Woman becomes grandma on Mother's Day - twice

May 16, 2003|by PEPPER BALLARD

Last year Cathy Shaffer's Mother's Day present was a grandson, a gift she thought could never be duplicated.

She was wrong.

Last Sunday, At 1:47 p.m., her second grandchild, Damien Shaffer, became this year's first Mother's Day baby born at Washington County Hospital. He weighed in at 7 pounds, 13 ounces.

"I just feel like the luckiest woman in the world," Shaffer said.

"It's a gift my mom will never forget by making my mom a grandma and my wife a mom on that day of all days," Matthew Shaffer said.

As gifts go, Shaffer has a stockpile of them. In recent years her three sons have given her a diamond necklace and a mother's ring containing each of their birthstones: A diamond, a ruby and an opal.


When they were younger, they served her Mother's Day breakfast in bed: Tomato soup, coffee, burnt toast and "eggs that were broiled for a half-minute."

"I'd eat every bite of it," she said.

Then, on May 12, 2002, her oldest son, Brian Shaffer, 28, and his wife delivered Shaffer's first grandchild, Jesse.

The Mother's Day delivery was a surprise because Jesse wasn't due until June 1.

"When he was born I said, 'Wow, what a great Mother's Day present, what are you guys going to do to top it next year?,'" she said.

Her youngest son, Matthew Shaffer, 20, stepped up to the plate. A few months ago he announced that his first child was expected to arrive on Mother's Day this year.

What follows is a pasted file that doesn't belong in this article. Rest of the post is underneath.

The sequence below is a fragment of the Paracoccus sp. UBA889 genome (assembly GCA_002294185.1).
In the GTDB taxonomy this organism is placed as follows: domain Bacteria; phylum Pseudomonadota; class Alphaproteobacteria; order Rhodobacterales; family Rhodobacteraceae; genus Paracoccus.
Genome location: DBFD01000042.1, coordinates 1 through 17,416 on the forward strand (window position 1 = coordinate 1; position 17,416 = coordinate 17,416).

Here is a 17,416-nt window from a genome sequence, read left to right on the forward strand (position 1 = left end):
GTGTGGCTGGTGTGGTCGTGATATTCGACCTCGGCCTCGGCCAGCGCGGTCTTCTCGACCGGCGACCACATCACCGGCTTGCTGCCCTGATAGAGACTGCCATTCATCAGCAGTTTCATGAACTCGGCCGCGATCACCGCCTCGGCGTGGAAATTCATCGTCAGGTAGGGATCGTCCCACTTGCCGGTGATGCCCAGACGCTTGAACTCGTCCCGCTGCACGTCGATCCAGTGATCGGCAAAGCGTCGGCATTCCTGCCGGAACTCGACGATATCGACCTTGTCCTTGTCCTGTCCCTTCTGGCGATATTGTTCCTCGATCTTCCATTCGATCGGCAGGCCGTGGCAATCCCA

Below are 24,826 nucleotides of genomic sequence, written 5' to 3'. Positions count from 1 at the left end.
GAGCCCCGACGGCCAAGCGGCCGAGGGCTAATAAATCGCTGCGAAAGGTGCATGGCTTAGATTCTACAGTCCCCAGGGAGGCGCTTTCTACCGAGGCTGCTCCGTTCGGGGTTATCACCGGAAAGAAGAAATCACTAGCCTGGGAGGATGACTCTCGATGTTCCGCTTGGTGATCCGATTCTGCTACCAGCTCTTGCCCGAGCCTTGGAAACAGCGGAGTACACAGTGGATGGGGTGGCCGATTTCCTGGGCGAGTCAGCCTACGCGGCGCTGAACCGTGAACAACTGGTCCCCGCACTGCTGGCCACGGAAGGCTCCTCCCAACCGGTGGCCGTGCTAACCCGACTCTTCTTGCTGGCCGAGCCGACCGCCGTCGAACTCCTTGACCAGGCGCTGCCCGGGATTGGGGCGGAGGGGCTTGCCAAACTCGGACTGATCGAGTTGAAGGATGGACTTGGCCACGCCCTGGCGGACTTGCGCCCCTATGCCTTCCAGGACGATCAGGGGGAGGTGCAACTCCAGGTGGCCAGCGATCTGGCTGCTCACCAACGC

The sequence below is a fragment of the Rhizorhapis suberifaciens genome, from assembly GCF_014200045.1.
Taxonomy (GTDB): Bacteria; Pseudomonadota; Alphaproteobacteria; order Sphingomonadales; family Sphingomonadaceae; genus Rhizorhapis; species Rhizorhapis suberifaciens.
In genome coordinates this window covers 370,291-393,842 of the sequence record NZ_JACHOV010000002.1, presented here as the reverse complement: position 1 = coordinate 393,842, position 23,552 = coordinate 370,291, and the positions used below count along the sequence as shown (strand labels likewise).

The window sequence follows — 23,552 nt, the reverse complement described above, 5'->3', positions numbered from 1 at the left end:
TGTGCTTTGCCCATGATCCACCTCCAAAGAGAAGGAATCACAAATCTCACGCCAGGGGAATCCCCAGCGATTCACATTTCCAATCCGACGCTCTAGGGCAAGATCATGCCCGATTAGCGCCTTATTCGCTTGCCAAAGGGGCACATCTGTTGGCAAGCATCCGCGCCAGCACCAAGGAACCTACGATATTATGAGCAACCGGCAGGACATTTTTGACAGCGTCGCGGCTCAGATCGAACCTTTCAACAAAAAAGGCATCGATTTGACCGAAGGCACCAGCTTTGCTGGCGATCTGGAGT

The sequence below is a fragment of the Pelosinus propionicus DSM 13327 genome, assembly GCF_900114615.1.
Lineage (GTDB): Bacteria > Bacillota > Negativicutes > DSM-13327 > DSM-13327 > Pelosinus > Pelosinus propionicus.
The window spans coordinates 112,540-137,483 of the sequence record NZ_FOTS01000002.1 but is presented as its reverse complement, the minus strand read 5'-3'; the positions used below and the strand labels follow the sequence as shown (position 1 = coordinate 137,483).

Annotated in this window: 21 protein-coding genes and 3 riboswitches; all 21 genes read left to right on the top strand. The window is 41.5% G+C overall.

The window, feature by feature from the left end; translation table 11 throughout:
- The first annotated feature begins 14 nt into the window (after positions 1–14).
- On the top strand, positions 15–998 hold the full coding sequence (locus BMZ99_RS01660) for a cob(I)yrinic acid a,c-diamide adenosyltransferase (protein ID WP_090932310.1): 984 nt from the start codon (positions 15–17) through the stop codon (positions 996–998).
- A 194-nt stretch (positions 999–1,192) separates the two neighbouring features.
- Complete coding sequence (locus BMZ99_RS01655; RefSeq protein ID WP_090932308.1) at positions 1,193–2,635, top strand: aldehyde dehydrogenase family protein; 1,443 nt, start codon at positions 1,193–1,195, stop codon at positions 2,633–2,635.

Cathy Shaffer said she was pleasantly surprised, but "I thought well, what are the odds."

Her son called her to the hospital at 11:30 p.m. Saturday night. His wife Kara Shaffer had just gone into labor.

Cathy Shaffer spent the night at the hospital but didn't sleep. She paced. When Damien finally arrived, she said her husband and three sons cried. She smiled.

"I had a big smile on my face that you couldn't wipe off for nothin'," she said.

On this day, Shaffer had the same smile as she stood above Jesse and held onto his tiny hands. He's just starting to walk. He calls her "na na."

The grandchildren are a bonus for Cathy Shaffer, who said a tumor claimed one of her ovaries when she was 15 years old, and she was told she would not be able to have children.

She even warned her husband, Richard, before they got married almost 30 years ago that she could not get pregnant.

The doctors were wrong, and Cathy Shaffer recalls how her sons as children wrote 'I love you' on the hallway walls and brought her the tops of flowers, which she would float in a bowl of water.

"Once your kids grow up and you don't have kids around anymore it gets kind of lonely," she said.

Shaffer watches Jesse three days a week. She said when Kara Shaffer returns to work from maternity leave, she likely will start watching Damien, too.

She said she had a dream her other son Christopher Shaffer, 25, had triplets on Mother's Day next year. But she's not counting on it.

"If I'm there (at the hospital) next year, I'll be surprised," she said.

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